I have enjoyed the outdoors from my youngest days growing up in Iowa to the majority of my life living in Arizona. Hunting with a shotgun or a rifle seemed like the normal way of chasing birds or big game.
Six years ago, as I was about to complete a coaching career, my wife, Kathy, bought me a fully-rigged compound bow for Christmas. This gift changed my appreciation of big game hunting.
I commonly laughed at my buddies who were in pursuit of an animal with a "string and a stick" weapon. Well, needless to say, I am now one of those avid archers who try to outfox an animal in the outdoors of Arizona.
This state offers more opportunities to hunt big game, and the seasons are longer, if you choose archery. One can spend two months trying to shoot a deer with an arrow because of the various hunts that exist annually. The best thing about this is that an archery deer tag can be purchased over the counter.
If you didn't draw a rifle deer tag, you can spend the last two weeks of the year hunting in units 22 and 23 with an archery deer tag. The odds are low of tagging an animal, but the experience in the outdoors can certainly give you some great memories and some good stories to tell.
The archery experience dictates that you must be up close to have a chance to be successful. There are so many variables that come into play. On my archery cow elk hunt, wind shifts and my movement had an impact on the reason the elk won this year's contest. Every time an archery hunter enters the field, a new lesson can be learned, and let me tell you I have learned my share over the last five years. When it all comes together, and it will, the thrill of a successful hunt is hard to beat. As I spend those multitude of hours sitting in a tree waiting for that 30-yard shot or less, I need to remember it only takes one chance and it can happen in a few seconds of time. We are so conditioned to schedules and time clocks, and when we enter the woods we are on the animals' turf and they react instinctively. One of many important aspects of archery hunting is to place your stand where the animals frequent, which could be a waterhole or a commonly used trail. Then, don't miss your chance. During my archery hunts for elk, I am sitting in my stand before work and after work waiting for that one opportunity. I have often joked with my friends that I have been sitting in a tree so long that I start to grow feathers and hoot at the moon. Another key is to spend that quality time when the animal is moving in its domain.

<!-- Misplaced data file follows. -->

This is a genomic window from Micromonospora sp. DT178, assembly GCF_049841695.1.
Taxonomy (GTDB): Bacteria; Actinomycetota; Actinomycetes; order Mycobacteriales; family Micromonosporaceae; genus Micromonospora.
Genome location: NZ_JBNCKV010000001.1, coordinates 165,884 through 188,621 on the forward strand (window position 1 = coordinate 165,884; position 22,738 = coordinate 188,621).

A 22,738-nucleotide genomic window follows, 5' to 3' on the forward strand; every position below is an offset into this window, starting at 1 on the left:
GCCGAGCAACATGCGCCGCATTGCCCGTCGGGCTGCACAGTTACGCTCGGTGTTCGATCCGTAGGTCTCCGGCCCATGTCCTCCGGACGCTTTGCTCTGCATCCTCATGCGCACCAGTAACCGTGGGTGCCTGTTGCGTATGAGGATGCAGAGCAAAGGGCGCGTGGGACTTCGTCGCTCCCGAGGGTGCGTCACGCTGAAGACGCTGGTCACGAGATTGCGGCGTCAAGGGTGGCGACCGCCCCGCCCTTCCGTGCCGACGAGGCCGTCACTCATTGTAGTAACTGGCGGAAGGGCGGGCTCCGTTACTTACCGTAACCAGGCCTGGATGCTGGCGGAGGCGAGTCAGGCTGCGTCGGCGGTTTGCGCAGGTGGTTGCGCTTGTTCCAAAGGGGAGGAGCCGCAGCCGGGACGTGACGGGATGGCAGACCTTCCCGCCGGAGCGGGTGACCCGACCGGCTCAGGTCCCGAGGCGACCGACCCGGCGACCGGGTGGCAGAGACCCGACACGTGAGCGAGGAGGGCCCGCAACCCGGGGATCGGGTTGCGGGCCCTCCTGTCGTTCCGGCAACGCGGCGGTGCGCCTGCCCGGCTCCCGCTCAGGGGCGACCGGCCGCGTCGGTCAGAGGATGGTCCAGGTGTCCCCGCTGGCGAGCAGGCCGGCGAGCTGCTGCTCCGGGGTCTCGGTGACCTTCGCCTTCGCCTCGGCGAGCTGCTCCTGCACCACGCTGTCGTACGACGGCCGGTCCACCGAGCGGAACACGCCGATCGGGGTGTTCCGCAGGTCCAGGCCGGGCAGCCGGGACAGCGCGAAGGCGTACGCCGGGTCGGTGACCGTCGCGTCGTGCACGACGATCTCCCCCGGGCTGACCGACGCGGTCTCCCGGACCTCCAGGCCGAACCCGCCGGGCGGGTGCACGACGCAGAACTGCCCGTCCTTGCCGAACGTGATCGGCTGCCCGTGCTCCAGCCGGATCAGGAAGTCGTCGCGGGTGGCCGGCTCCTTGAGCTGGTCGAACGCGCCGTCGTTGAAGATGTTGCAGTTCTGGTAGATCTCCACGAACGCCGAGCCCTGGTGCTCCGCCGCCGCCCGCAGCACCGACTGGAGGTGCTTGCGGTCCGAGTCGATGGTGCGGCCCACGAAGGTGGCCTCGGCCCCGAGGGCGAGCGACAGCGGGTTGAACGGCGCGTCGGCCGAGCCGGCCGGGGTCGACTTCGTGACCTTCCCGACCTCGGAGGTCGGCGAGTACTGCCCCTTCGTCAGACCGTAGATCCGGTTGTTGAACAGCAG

Two PHS graduates, Rayne Rohrbach and Clifford Pirch, did their homework, followed their lesson plan out and connected with two trophy bull elk in the late archery season. I know of the countless hours they both spent in pursuit of big game. Archery is a great way to spend time in the field.
Whether you are a hunter or casual outdoorsman, take a little time and enjoy God's creation.